Major streaming services including Spotify, Apple Music, Amazon Music, and YouTube Music have pledged their support for Blackout Tuesday (also called “Black Out Tuesday”) with special playlists, moments of silence, and social media blackouts. The campaign is aimed at protesting police violence and racism as well as honoring George Floyd, whose death at the hands of police has sparked universal outcry and demonstrations in US cities and around the world.
According to The Verge, Spotify added an 8 minute and 46-second moment of silence to select playlists and podcasts on the platform. The length of the moment of silence is equal to the amount of time former Minneapolis police officer Derek Chauvin pinned Floyd down by the neck with his knee, resulting in Floyd’s death.
Apple Music’s regular Beats 1 radio programming has been canceled 9to5Mac reports, and it is instead promoting a streaming station that celebrates music produced by black artists. Its regular recommendation and radio tabs are showing a single playlist called “For Us, By Us.” There is also a full-page takeover that is being shown to some users, featuring a message of support for the protest movement. However, users can still access their music libraries and Apple Music catalog as normal.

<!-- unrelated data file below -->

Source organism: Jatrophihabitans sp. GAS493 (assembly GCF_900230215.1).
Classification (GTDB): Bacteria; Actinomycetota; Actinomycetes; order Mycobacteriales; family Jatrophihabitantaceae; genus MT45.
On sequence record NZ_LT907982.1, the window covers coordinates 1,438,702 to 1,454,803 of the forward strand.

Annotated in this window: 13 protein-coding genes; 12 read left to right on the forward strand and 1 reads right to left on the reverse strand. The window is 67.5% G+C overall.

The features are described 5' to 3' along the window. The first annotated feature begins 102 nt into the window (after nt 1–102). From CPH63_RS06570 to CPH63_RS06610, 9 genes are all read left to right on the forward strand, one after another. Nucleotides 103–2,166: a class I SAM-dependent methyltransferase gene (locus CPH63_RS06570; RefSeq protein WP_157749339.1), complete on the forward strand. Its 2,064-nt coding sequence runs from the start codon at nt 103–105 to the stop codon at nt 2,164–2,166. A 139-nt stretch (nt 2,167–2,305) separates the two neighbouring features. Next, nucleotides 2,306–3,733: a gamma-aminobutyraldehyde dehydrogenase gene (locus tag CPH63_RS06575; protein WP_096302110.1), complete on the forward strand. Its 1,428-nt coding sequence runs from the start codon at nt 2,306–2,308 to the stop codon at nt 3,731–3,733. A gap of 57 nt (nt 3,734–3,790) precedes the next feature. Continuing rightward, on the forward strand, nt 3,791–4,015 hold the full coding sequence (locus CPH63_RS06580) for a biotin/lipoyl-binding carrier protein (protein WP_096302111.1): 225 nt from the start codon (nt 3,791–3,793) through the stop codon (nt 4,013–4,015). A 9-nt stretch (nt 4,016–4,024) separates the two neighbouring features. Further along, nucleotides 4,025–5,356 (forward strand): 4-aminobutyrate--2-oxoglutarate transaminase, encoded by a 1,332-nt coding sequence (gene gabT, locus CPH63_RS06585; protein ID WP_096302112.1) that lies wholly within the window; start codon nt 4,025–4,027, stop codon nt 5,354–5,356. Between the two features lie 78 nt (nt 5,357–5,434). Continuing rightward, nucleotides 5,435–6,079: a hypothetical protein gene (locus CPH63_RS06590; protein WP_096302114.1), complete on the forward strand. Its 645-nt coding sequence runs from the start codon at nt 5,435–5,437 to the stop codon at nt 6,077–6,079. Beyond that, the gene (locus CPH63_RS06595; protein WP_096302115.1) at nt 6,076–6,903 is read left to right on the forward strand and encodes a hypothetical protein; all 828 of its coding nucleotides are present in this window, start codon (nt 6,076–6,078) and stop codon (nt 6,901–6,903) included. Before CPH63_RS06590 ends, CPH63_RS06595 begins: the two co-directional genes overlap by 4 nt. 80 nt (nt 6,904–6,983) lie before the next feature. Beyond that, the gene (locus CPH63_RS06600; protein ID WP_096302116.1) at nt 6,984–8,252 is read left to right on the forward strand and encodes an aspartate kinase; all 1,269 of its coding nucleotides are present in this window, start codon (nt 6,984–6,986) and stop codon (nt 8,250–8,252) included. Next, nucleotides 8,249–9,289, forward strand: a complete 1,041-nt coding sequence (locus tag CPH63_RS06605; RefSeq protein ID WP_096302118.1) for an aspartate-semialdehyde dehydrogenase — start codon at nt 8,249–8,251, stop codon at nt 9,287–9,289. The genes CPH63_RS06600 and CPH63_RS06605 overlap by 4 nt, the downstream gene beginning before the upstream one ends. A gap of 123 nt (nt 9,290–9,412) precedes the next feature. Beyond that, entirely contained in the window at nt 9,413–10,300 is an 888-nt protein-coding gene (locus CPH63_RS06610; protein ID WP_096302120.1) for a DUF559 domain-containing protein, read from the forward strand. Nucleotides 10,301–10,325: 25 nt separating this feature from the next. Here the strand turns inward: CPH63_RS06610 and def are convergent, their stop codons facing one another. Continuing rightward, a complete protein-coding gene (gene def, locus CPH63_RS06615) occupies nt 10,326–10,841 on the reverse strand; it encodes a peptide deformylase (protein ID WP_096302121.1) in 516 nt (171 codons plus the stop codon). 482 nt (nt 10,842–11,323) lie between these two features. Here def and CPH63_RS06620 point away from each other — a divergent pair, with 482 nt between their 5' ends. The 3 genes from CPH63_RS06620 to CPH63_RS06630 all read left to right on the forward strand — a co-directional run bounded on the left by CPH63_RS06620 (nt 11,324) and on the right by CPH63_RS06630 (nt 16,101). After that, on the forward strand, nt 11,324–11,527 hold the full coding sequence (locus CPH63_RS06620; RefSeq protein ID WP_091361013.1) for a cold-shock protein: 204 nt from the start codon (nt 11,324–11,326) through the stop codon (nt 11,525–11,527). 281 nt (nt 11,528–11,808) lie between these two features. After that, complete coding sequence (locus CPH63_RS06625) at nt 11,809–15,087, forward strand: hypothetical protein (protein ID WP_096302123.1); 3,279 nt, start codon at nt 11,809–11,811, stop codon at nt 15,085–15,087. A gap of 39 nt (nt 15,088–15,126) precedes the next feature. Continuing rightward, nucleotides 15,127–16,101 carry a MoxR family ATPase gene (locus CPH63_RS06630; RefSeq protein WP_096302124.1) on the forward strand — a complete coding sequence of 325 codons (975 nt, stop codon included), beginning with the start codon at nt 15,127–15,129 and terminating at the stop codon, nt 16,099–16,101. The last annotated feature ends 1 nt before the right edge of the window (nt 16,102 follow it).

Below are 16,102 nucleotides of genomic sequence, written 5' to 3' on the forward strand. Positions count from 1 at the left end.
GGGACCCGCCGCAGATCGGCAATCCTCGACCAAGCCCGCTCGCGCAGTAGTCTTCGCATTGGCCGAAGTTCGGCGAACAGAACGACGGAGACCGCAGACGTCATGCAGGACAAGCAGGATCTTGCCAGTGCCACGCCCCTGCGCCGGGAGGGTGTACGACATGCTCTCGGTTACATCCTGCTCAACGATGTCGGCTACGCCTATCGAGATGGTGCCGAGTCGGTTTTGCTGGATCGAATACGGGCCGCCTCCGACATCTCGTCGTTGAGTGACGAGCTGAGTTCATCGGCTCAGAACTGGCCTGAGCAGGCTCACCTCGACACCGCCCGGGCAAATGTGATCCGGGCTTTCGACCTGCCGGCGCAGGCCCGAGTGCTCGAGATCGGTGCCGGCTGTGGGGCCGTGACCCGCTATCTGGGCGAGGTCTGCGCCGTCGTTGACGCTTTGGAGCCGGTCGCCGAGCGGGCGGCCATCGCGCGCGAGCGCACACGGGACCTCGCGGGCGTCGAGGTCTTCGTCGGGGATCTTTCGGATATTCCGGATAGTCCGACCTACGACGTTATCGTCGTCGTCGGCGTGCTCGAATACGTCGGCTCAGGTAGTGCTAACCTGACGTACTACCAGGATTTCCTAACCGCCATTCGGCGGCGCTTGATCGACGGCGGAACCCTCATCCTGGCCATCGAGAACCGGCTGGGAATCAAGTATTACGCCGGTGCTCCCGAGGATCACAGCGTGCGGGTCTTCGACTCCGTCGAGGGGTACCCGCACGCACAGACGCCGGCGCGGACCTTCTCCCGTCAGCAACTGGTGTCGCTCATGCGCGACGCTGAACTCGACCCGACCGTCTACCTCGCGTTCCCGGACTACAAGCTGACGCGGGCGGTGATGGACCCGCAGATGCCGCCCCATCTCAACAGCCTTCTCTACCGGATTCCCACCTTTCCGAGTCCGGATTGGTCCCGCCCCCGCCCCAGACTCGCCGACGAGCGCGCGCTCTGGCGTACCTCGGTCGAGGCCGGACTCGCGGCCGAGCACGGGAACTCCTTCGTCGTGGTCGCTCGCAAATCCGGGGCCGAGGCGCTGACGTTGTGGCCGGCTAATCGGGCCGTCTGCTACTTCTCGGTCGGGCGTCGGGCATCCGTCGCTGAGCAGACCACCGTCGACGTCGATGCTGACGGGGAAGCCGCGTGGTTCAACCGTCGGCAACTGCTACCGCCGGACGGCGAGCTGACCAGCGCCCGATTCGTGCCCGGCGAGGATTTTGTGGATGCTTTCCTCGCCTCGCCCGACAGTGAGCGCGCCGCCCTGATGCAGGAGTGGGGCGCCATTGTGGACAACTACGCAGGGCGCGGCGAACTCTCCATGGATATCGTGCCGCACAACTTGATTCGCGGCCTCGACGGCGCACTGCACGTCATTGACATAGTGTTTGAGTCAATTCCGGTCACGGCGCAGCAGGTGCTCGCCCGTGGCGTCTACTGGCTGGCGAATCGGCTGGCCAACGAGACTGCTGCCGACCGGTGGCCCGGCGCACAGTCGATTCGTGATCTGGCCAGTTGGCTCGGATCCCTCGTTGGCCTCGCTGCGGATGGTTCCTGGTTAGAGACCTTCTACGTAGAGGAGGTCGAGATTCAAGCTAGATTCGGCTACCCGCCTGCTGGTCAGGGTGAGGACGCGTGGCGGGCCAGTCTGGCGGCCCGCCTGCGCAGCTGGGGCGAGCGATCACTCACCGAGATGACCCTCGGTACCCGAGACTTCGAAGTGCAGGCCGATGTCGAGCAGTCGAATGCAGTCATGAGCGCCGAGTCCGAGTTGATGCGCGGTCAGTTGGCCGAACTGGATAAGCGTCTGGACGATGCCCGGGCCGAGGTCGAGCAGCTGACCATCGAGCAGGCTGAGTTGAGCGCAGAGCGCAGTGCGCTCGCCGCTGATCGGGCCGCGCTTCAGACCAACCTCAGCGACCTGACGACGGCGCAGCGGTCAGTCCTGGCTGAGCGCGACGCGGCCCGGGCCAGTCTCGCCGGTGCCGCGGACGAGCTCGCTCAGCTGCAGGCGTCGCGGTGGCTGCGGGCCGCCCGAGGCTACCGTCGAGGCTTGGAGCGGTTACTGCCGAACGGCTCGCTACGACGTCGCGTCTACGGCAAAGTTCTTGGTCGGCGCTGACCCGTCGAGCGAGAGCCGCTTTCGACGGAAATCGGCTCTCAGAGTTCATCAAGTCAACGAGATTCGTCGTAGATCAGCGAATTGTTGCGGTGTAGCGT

Amazon Music also tweeted in support of the movement, adding that it will be pausing all social media for the day. YouTube Music issued a tweet of support from its official account. YouTube previously pledged to donate $1 million to the Center for Policing Equity.
The action is part of a broader movement in the music industry. A number of record labels are participating in Black Out Tuesday following a call to action from Atlanta Records marketing chief Jamila Thomas and former Atlantic employee Brianna Agyemang that started with the hashtag #TheShowMustBePaused. ViacomCBS is also participating in a blackout lasting 8 minutes and 46 seconds across its network and cable channels starting 5PM ET on Monday.
As well as pausing all social media publication, Spotify said it would replace headline podcast and playlist images and logos with a blacked-out image, and more prominently promote black artists and podcasters with specially curated playlists and its existing Black History is Now hub. The company is also matching financial donations made by employees to organizations fighting racism and injustice.